15, General Jafkeon sat in his head
quarters at I1 0' Uoyal street, Now Or
leans. Three g- n' lemen came riding
down the street. They wera y.uj r Vil
lere. Colonel de la Kontle and Dusnon
la Croix. Mr. la Croix had just brought
the news that the advance guard of ti e
British army was encamped m the Vil
lere plantations, nine miles below the
city. Jackson received his visitors,
heard their news, offered them some
wine and then dispatched a messenger
to each corps under his command, or
dering them to break camp and march
to certain positions. Then the general
ate a little, took a brief nap on his sofa
and before 3 o'clock was in the saddle
acd riding toward the lower part of the
city. At Fort St. Charles he reviewed
his troops. They were 2,131, and more
theu half of them had never been iu
action. They came from Mississippi,
Tennessee and Louisiana, and among
them was a battalion of freemen of
color which did good service in the
In the encounter of December 23,
Jackson was successful, but this was
only a preliminary battle. The decis
ive conflict was on Jan. 8, 1S15. Jack
son's troops on that day numbered 4,
000, of whom 800 bad been scattered
about for the defense of the camp,
along the Rodriguez car.al, six miles
from the city and in the outskirts of
the woods. The other 3,200 were
drawn up along the lines of the' Itodi
guez and Calmette plantations, between
th river and the swamp. The British
army aggregated 14.420 of whom about
12,000 assaulted Jackson's line. The
attack began at dawn. At 8 o'clock
the enemy had been repulsed, with 2I
Killed, l,li) wounded and 4oU reported
missing. And these were trained
troops. Of the American volunteers,
13 were reported killed, 39 wounded
and 19 missing.
When Jackson died, he left his fam
ous home, the Hermitage, to his adopt
ed son, Andrew Jackson, Jr. The state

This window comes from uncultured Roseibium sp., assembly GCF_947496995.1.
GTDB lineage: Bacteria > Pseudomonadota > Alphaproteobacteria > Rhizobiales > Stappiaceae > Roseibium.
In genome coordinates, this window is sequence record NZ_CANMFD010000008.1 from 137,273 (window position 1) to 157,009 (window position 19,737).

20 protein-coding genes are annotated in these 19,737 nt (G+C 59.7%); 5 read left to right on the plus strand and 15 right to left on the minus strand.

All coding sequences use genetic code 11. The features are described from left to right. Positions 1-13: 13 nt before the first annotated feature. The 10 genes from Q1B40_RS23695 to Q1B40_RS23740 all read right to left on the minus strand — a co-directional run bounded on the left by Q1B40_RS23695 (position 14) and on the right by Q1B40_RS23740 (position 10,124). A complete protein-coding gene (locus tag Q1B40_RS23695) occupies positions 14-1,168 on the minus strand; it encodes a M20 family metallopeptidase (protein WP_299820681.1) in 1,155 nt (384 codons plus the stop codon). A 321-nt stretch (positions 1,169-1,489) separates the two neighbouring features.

of Tennessee bought it in ISoli for $48,
000. It contained then the residence,
stables, two cabins and 500 acres of
land. It was the hops of the people of i
Tennessee that the government would!
establish there a southern branch of
the Military academy at West Point.
The war put an end to that idea, and
the family of Andrew Jackson, Jr., was
allowed to occupy the residence as ten
ant at will till the death of Mrs Jack
son in isj4. nen a proposition to sell
the property was made, but the womn
of Tennessee, to preserve it, organized
in January, 1839, the Ladies' Hermit
age association. They wanted to fol
low the plan of the Mount Vernon as
sociation, which had restored Wash
ington's home to something like its
conuition when Washington occupied
it and had made it a place of. pilgrim
age. The women of Nashville, under the
leadership of Mrs. Nathaniel Baxter,
started the movement and procure
from the legislature a charier. The
legislature gave 475 acres of the prop
erty to the Confederate Home associa
tion and 25 acres, with the minsion
and tomb of Jackson, to the Ladies
Hermitaye association. The associa
tion quickly raised $10,000 and set about
the worn of restoration. The tomb
where lie the remains of General Jack
son and his wife under three weeping
willows was surrounded by a neat fence.
The mansion was roofed and painted,
and the grounds and gardtn were re
stored. But the work of the associa
tion is only half done. Money id Lard
to raise. Mrs. Carlisle, the wife of the
secretary of the treasury, gave an en
tertainment at Washington a year ago
to raise funds to help the restoration,
and many individual contributions
have been made. But the legislature
of Tennessee has refused to contribute
to the work, and so it remains half
finished. .
Another memorial to Jackson i
which the ladies of the south take
lively interest is the monument which
stands on the battlefield of Chalmette.
The daughters of 1776 1812, at New
Orleans, have undertaken the respon
sibility of completing this monument,
which has stood for many years half
finished. The masonry has Deen un
protected, and relic hunters have
broken away parts of ihe bass. But
the daughters of 1776-1S12 began a year
ago the work of restoration and com
pletion, and they hope before another
year has passed that the merworial to
the glorious victory of Jan. 8, 1815, will
stand perfect.
The duel between Andrew Jackson
and George Dickinson, says Grant
Hamilton, grew out of his marriage to
the wife of another man before her
husband had divorced her. What was
the measure of his blame in this tran
saction will never be clear. His
biographers Pay that he fell in love
with the beautiful K&ehel Kobards of
Kentucky, when he was a guest in her
house, that she fled from a drunken
and abusive husband, and that Jackson
married her, believing she had been
divorced. Afterward, when the di
vorce had been granted, he married
her publicly again. Other historians
treat the hero of New Orleans less
kindly. They say that Mrs. Kobards
had given her husbaud cause for suspi
c on before she met young Jackson:
that she eloped with Jackson from her
i usband's house, and was pursued by
Itobards, who exchanged shots with